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Chemo Brain Could Be Worse With This Type of Chemo Drug

Research from JAMA Oncology found differences in how the brain responds to certain chemotherapy drugs used to treat breast cancer. Researchers examined how the brains of breast cancer survivors functioned after treatments with anthracycline drugs, nonanthracycline chemotherapy and no chemotherapy whatsoever. What they found out should help people who suffer from “chemo brain,” or the fuzzy-headedness that patients feel during and after cancer treatments.

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Methodology

Researchers noted brain functions in 62 breast cancer survivors with an average age of 55 who stopped undergoing treatments at least two years before their participation in the study. Of the 62 women, 20 had anthracycline-based chemotherapy as a primary treatment, 19 received nonanthracycline regimens of chemotherapy and 23 had no chemo whatsoever, according to Medical Xpress. Doctors then found ways to measure the cognitive abilities of these former breast cancer patients.

Participants enrolled in classes at Stanford University from 2008 to 2014, and researchers conducted the analysis during this period. These breast cancer survivors underwent a battery of tests, including standard psychological tests that measure brain function and MRI scans to look at the brain's signalling network, notes JAMA Oncology. The results of these tests led to some alarming conclusions.

What They Found

Women treated with anthracycline chemotherapy drugs had lower verbal memory skills compared to other forms of chemotherapy or no chemotherapy at all. This includes the ability to immediately remember facts. MRIs indicated that connections in the brain were lower in patients treated with chemotherapy compared to those who received no chemo during treatment for breast cancer, which means the brain processes information less efficiently after undergoing chemo. Patients self-reported greater psychological distress due to chemo treatments versus nonchemotherapy regimens.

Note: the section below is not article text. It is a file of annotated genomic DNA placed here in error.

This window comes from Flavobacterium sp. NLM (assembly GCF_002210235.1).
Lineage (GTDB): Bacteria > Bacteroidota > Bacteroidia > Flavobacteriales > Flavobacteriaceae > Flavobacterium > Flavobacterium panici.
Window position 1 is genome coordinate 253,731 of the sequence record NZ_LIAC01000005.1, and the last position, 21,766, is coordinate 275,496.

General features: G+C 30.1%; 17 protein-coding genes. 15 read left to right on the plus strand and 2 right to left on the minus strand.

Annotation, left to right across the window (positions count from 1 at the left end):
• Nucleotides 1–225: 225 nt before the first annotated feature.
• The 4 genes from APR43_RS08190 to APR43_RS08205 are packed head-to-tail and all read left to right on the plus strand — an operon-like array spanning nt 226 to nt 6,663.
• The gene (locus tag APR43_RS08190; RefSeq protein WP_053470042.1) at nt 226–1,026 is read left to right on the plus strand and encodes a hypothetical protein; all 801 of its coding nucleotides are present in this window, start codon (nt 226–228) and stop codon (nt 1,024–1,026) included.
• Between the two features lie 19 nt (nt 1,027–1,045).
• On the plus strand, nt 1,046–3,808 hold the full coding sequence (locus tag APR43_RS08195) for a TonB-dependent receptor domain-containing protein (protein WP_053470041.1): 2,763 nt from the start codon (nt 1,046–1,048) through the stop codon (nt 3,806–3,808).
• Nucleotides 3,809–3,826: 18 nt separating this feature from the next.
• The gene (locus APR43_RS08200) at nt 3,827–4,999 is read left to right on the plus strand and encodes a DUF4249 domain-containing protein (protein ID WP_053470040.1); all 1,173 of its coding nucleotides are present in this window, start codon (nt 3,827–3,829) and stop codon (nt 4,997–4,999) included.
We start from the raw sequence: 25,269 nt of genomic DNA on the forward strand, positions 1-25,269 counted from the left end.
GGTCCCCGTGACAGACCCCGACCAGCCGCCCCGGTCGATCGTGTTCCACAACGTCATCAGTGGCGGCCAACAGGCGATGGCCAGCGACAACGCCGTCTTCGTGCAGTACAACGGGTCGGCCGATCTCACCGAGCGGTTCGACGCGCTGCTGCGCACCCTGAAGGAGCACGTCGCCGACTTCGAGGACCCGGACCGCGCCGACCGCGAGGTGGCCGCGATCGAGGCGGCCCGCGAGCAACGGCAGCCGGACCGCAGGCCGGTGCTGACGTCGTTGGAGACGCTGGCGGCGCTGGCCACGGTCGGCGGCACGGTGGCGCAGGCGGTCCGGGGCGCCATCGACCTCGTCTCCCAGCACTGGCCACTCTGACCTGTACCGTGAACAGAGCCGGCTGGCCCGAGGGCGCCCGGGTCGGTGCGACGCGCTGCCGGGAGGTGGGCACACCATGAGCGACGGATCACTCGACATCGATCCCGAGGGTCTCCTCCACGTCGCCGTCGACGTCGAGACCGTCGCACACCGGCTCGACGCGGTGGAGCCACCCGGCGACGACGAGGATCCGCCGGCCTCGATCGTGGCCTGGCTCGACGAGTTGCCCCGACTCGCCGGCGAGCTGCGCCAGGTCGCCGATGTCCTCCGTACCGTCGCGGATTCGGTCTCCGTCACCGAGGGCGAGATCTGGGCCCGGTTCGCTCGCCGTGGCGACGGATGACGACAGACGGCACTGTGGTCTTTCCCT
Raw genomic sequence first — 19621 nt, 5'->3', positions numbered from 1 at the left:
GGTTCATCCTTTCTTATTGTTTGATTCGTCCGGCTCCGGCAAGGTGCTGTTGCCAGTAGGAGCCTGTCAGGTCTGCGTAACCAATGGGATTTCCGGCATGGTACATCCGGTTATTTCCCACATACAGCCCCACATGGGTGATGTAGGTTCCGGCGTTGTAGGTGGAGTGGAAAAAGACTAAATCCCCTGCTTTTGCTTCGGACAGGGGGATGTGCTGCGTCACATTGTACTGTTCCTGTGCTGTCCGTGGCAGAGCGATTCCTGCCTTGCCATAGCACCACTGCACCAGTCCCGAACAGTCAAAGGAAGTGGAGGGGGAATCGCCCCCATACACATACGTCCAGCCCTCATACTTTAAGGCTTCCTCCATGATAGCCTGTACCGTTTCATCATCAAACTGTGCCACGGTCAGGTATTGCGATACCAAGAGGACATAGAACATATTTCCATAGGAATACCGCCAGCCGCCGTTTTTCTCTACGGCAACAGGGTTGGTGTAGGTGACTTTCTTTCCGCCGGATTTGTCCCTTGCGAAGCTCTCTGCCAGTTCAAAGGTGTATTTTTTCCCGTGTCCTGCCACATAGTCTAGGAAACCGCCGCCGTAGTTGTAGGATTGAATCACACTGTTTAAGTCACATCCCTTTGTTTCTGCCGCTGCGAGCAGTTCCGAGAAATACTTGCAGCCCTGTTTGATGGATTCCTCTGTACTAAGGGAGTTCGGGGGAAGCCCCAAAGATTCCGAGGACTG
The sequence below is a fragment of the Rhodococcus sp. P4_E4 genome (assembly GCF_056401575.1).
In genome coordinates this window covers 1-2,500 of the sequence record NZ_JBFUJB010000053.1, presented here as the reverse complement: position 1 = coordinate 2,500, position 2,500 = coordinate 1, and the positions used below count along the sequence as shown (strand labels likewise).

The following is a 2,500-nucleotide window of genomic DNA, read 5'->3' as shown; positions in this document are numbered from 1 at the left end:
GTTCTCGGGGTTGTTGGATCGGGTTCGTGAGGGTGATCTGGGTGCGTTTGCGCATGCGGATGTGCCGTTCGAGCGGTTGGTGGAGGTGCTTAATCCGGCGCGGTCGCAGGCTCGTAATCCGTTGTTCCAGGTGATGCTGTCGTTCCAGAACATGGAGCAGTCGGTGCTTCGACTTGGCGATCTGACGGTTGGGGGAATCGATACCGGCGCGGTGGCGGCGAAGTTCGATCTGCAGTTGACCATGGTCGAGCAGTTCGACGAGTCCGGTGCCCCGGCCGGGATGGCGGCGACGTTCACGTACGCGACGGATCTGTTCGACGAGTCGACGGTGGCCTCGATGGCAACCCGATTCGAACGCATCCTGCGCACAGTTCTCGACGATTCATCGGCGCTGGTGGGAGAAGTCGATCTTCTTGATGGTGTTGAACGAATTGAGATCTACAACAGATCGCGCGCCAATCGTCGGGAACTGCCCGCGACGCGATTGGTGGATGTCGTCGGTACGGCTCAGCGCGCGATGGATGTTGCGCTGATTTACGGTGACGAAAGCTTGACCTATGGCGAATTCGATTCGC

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Anthracyclines are a class of antibiotic drugs that come from strains of certain Strep bacteria, notes the National Cancer Institute. These types of drugs treat cancer by damaging DNA in cancer cells and eventually causing these cells to die. Anthracycline-based drugs include daunorubicin, doxorubicin and epirubicin.

Overall, researchers suggest that anthracyclines may incur greater negative effects on the brain than chemotherapy without anthracyclines. Doctors at Stanford University and the University of Texas conclude more studies should follow up these conclusions due to this very small sample size (just 62 women), and so the doctors can get a better idea of how chemotherapy alters the brain.

How Do You Counter Chemo Brain?

Chemo brain causes cancer patients to suffer impairment in thinking abilities and memory. Cancer Care has several ways patients can combat chemo brain to try to lead a more normal life while undergoing treatment.

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  • Carrying a pad of paper and a pen at all times to write down shopping lists, errands, chores, phone calls and appointments helps patients keep things straight. Patients should cross off each accomplished item and include as much information as possible such as times and dates for deadlines so you stay on top of things.
  • Daily planners, wall calendars and notebooks help organize daily schedules and offer plenty of space to write down tasks to accomplish on certain days. For more high-tech options, plenty of smartphone apps help to organize information and provide alerts to upcoming events.
  • Some patients find leaving a voice mail or answering machine message serves as a good reminder. For patients who prefer this option, a digital audio recorder can save a lot of time.
  • The best defense is to keep the mind and body active, healthy and alert through proper nutrition and exercise. This includes activities used to stimulate the brains, such as crossword puzzles, sudoku, word games or reading. The more patients can do to keep the brain and body in shape, the better they feel and less chemo brain takes over their life.

Chemo brain doesn't have to control you. Discuss your treatment options with your doctor and then see if he can recommend ways to help your brain and your body reduce the effects of treatment. Learn about the long-term and short-term effects of chemo brain by visiting this blog post.

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